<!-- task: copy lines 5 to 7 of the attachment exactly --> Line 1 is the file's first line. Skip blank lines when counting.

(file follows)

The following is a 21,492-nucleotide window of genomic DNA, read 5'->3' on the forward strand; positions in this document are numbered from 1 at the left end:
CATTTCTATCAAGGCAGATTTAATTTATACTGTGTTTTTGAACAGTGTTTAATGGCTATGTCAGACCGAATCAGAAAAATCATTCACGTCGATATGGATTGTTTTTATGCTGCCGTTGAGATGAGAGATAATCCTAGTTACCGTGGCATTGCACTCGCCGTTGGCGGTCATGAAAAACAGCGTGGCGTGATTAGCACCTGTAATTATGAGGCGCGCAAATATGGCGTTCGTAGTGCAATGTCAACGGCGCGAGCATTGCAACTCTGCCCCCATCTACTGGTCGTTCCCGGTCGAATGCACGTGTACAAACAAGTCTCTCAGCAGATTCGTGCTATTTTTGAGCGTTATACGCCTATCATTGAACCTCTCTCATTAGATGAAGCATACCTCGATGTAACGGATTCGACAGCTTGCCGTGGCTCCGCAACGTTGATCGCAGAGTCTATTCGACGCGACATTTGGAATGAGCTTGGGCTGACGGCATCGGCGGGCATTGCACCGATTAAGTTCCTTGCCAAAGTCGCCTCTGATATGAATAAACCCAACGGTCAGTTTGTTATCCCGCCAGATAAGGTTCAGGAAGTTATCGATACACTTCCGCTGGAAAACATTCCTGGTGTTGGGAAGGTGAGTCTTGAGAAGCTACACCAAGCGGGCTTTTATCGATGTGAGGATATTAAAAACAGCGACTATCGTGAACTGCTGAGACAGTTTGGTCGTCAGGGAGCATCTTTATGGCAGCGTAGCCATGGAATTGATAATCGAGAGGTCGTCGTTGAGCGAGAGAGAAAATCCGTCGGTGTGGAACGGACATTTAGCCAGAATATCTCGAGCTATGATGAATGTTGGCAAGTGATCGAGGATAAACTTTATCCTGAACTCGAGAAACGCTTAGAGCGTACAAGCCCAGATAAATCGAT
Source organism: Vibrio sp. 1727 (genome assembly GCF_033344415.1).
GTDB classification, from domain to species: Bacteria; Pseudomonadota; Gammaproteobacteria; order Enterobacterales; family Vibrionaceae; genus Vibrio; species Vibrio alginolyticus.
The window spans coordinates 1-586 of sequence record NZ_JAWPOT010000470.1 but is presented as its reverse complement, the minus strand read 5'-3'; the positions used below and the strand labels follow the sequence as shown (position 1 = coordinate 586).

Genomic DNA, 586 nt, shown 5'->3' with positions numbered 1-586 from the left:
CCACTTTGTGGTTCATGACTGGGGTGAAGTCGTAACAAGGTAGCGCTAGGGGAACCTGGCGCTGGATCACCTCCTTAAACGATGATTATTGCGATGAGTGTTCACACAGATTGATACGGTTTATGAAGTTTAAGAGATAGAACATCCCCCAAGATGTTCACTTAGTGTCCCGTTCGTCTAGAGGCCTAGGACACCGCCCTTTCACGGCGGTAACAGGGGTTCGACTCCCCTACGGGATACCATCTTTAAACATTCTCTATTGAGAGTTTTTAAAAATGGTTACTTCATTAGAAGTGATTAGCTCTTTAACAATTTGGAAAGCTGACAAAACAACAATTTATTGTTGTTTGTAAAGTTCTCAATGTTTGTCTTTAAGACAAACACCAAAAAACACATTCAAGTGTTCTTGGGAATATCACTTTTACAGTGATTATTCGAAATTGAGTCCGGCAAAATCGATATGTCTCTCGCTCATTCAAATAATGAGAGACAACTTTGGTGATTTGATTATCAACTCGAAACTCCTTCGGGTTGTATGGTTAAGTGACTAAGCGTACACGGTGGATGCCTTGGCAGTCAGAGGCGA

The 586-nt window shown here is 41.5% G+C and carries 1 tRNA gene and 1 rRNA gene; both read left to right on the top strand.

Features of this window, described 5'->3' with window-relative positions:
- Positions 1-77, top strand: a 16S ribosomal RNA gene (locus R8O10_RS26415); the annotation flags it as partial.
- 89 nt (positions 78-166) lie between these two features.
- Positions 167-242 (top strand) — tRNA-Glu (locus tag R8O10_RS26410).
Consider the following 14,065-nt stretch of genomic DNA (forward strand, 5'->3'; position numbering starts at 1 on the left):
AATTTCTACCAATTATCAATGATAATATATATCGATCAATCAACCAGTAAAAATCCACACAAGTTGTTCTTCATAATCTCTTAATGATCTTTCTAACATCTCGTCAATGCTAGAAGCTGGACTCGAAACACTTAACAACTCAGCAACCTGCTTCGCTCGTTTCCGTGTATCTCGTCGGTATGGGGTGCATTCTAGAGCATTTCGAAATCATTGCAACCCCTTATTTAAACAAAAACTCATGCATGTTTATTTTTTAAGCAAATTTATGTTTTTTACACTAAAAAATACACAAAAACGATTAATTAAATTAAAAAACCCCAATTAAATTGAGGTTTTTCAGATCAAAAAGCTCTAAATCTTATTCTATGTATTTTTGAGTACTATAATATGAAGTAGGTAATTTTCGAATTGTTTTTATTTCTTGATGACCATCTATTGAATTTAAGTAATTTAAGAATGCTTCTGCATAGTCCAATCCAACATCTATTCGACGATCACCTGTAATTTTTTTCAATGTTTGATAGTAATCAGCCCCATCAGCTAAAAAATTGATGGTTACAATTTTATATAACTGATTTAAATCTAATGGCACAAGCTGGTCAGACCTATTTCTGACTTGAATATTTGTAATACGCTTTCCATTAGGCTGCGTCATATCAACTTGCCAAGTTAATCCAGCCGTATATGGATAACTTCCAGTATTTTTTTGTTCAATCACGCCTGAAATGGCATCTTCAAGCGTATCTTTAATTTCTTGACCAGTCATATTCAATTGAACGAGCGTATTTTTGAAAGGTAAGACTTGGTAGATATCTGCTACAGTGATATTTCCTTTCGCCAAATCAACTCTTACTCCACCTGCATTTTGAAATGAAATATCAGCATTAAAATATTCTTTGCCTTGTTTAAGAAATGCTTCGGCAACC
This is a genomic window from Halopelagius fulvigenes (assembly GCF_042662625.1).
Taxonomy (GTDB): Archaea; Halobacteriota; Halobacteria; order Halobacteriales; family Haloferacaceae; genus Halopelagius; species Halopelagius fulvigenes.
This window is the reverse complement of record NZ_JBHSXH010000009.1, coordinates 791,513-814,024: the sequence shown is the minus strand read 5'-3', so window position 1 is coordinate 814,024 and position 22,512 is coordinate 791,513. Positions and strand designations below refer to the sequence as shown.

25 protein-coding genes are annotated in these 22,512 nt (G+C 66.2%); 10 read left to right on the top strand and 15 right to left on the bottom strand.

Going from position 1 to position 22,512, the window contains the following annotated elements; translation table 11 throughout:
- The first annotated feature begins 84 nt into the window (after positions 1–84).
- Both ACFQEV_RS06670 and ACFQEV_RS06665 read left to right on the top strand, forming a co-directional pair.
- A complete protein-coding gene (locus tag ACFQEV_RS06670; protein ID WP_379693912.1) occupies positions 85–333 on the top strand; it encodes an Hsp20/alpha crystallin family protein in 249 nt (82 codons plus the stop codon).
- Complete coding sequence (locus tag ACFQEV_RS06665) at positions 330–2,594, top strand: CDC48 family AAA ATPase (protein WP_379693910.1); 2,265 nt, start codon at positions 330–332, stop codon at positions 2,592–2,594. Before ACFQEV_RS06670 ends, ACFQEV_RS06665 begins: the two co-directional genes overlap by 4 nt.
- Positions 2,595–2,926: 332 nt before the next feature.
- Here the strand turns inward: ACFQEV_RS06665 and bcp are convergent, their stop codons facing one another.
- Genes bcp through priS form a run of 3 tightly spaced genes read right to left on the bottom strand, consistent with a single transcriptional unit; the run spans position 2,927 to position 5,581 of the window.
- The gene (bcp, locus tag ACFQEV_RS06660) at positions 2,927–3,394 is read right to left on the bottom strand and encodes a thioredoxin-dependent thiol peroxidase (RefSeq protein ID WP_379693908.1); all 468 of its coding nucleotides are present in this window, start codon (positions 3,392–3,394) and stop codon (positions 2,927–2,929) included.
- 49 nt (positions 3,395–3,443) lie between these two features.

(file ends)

The window spans coordinates 1-586 of sequence record NZ_JAWPOT010000470.1 but is presented as its reverse complement, the minus strand read 5'-3'; the positions used below and the strand labels follow the sequence as shown (position 1 = coordinate 586).

Genomic DNA, 586 nt, shown 5'->3' with positions numbered 1-586 from the left:
CCACTTTGTGGTTCATGACTGGGGTGAAGTCGTAACAAGGTAGCGCTAGGGGAACCTGGCGCTGGATCACCTCCTTAAACGATGATTATTGCGATGAGTGTTCACACAGATTGATACGGTTTATGAAGTTTAAGAGATAGAACATCCCCCAAGATGTTCACTTAGTGTCCCGTTCGTCTAGAGGCCTAGGACACCGCCCTTTCACGGCGGTAACAGGGGTTCGACTCCCCTACGGGATACCATCTTTAAACATTCTCTATTGAGAGTTTTTAAAAATGGTTACTTCATTAGAAGTGATTAGCTCTTTAACAATTTGGAAAGCTGACAAAACAACAATTTATTGTTGTTTGTAAAGTTCTCAATGTTTGTCTTTAAGACAAACACCAAAAAACACATTCAAGTGTTCTTGGGAATATCACTTTTACAGTGATTATTCGAAATTGAGTCCGGCAAAATCGATATGTCTCTCGCTCATTCAAATAATGAGAGACAACTTTGGTGATTTGATTATCAACTCGAAACTCCTTCGGGTTGTATGGTTAAGTGACTAAGCGTACACGGTGGATGCCTTGGCAGTCAGAGGCGA